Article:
A few months ago I passed out while having blood drawn. I had had blood drawn at the exact same lab two weeks earlier, and have never experienced any problems in my 30+ years of being poked. The only difference this time was that the nurse asked repeatedly if I was feeling woozy -- at least three or four times before even pulling all the blood she needed. I submit that she underestimated the power of psychological suggestion.

Albinoblackbear said...

The last two times I almost hit the floor was observing an autopsy (strangely NOT when they were sawing the skull open but in fact when he put the heart on the scale) and when I was providing traction for a tibial fracture reduction on a 5 year old (the crepitus....ohhhhh the crepitus).

Funny how it is sometimes hard to predict what will send you down the vagal rabbit hole! :)

Kathleen said...

My daughter's friend had a vagal response when he got his ears pierced. He didn't look so cool on the floor at a kiosk in the mall.

Teaching special ed, my "gotcha" is watching or helping someone brush their teeth. Makes me gag everytime-- with my kids at home, watching it on TV as well as here at school.

Glad you are blogging again!

Anali said...

Eeek! I almost passed out doing a fetal pig dissection. That's when I realized that I could or would at least never voluntarily dissect anything bigger than that.

To this day, I've never fainted though. Hopefully I never will!

Varsha said...

I fainted when I first pricked my own finger with a 21 G needle to draw a sample for a physiology experiment to estimate Hb. And next when I witnessed the autopsy of a neonate who died some 3 hours after birth. After that never. Not even brains spilling out of cracked skulls in the trauma ward.........

Dragonfly said...

I was close to vagal after 4 hours in one of those moon suits that orthopods do joint replacements in. Turned out the band holding the helmet on my head was done up far too tight - when I took it off the welt took over half an hour to subside. Of course being the female student on ortho it was awful but the female anaesthetic reg came and checked on me. Love.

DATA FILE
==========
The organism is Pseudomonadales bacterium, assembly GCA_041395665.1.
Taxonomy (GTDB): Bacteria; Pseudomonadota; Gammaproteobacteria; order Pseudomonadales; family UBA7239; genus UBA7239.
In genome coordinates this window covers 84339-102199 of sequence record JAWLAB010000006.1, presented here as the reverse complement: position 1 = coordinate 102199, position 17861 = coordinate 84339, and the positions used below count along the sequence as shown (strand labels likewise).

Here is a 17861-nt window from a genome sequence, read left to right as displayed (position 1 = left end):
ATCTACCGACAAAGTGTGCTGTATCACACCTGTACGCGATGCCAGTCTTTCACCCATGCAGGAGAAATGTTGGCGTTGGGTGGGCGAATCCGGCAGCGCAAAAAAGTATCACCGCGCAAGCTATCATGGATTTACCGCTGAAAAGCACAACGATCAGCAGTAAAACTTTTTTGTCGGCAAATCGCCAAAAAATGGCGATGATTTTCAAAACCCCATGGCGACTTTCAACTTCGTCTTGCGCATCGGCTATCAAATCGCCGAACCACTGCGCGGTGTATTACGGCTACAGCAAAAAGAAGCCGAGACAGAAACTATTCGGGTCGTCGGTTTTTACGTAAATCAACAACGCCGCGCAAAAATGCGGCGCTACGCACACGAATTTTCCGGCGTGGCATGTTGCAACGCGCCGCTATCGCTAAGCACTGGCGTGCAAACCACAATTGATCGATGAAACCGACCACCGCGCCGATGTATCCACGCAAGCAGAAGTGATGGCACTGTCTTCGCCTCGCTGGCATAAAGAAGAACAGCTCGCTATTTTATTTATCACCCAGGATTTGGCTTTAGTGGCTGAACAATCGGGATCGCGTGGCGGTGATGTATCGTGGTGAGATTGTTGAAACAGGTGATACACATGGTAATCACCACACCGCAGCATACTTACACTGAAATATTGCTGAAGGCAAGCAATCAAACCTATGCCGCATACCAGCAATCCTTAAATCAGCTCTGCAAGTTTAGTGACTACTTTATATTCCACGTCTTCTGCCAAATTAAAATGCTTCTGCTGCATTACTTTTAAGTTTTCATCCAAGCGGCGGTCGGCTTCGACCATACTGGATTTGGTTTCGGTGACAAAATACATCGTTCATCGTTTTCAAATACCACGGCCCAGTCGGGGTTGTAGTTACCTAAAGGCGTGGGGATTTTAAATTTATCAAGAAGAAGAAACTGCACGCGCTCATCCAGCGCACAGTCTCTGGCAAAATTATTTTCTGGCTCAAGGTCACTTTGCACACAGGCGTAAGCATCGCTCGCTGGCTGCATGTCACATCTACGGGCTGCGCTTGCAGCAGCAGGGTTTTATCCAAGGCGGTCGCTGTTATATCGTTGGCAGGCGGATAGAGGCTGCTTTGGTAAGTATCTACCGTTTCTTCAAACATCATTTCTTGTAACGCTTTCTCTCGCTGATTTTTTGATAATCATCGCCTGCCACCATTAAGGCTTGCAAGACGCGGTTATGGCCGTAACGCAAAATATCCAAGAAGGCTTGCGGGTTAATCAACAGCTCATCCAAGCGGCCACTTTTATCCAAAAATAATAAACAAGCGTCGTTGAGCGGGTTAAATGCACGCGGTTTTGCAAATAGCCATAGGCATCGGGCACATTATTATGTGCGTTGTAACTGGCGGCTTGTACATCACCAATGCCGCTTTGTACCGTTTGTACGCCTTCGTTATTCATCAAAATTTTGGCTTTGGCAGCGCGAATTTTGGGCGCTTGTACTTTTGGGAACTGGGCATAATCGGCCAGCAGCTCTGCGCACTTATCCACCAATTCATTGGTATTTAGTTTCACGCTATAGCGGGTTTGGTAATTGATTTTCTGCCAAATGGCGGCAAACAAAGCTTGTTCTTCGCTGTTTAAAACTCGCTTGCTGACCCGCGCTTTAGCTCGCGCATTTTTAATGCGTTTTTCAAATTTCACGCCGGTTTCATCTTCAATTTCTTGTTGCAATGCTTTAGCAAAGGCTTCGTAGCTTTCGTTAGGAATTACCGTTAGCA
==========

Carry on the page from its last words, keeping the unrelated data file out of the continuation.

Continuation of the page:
speducatorlvc said...

I've never fainted. I may have come close once after slamming and dislocating two fingers in the door of my 70-something Ford, but it's never actually happened. I'm not saying this to brag; quite the opposite, I think what makes me odd is that I've always secretly wanted to...just to know what the experience is like.

ChingChuan Chiu said...

Well, it's definitely not a nice experience ;). It does have advantages, however, now I'll forever remember the signs/symptoms of vasovagal collaps...

I fainted during my primary care internship - the doctor was going to remove a piece of someone's nail and all of a sudden, I felt a bit sick, then it seemed as though my head was covered with a pillow - and it was only then that I thought, well, perhaps there's something wrong.
Fortunately, I made it to a chair before I fell. The weirdest thing was, I heard this really loud buzzing/beeping noise, which took several minutes to disappear.

For me, it wasn't the blood or anything, it was because the patient was slightly uncomfortable (even after several administrations of local anesthetic, she still felt a bit of pain. The doctor decided to get on with it, as he was nearly finished). I watched her nonverbal responses and then I started to feel queasy.

I'd never fainted before so it was indeed a very interesting and enlighting experience - though I'd rather not repeat it.

Very nice post, by the way ;).